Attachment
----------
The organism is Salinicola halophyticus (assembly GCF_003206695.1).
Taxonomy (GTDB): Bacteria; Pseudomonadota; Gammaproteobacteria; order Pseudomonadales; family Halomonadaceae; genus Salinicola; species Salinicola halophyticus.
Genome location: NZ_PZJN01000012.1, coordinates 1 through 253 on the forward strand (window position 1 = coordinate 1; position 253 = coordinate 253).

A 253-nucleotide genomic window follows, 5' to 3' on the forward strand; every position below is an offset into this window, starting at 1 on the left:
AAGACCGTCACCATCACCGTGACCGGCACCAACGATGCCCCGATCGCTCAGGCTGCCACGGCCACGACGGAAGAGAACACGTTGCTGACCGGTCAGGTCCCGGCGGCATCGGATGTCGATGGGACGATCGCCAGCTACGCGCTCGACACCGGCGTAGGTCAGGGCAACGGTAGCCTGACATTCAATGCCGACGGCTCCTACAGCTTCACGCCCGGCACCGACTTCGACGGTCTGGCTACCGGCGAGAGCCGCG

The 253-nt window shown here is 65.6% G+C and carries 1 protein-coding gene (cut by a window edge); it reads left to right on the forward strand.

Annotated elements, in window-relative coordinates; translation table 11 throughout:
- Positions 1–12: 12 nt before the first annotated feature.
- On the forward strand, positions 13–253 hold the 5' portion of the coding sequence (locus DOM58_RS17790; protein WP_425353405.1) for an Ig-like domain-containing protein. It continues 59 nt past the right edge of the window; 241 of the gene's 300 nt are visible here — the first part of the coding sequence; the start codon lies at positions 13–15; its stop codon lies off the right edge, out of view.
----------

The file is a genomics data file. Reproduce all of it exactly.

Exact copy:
The organism is Salinicola halophyticus (assembly GCF_003206695.1).
Taxonomy (GTDB): Bacteria; Pseudomonadota; Gammaproteobacteria; order Pseudomonadales; family Halomonadaceae; genus Salinicola; species Salinicola halophyticus.
Genome location: NZ_PZJN01000012.1, coordinates 1 through 253 on the forward strand (window position 1 = coordinate 1; position 253 = coordinate 253).

A 253-nucleotide genomic window follows, 5' to 3' on the forward strand; every position below is an offset into this window, starting at 1 on the left:
AAGACCGTCACCATCACCGTGACCGGCACCAACGATGCCCCGATCGCTCAGGCTGCCACGGCCACGACGGAAGAGAACACGTTGCTGACCGGTCAGGTCCCGGCGGCATCGGATGTCGATGGGACGATCGCCAGCTACGCGCTCGACACCGGCGTAGGTCAGGGCAACGGTAGCCTGACATTCAATGCCGACGGCTCCTACAGCTTCACGCCCGGCACCGACTTCGACGGTCTGGCTACCGGCGAGAGCCGCG

The 253-nt window shown here is 65.6% G+C and carries 1 protein-coding gene (cut by a window edge); it reads left to right on the forward strand.

Annotated elements, in window-relative coordinates; translation table 11 throughout:
- Positions 1–12: 12 nt before the first annotated feature.
- On the forward strand, positions 13–253 hold the 5' portion of the coding sequence (locus DOM58_RS17790; protein WP_425353405.1) for an Ig-like domain-containing protein. It continues 59 nt past the right edge of the window; 241 of the gene's 300 nt are visible here — the first part of the coding sequence; the start codon lies at positions 13–15; its stop codon lies off the right edge, out of view.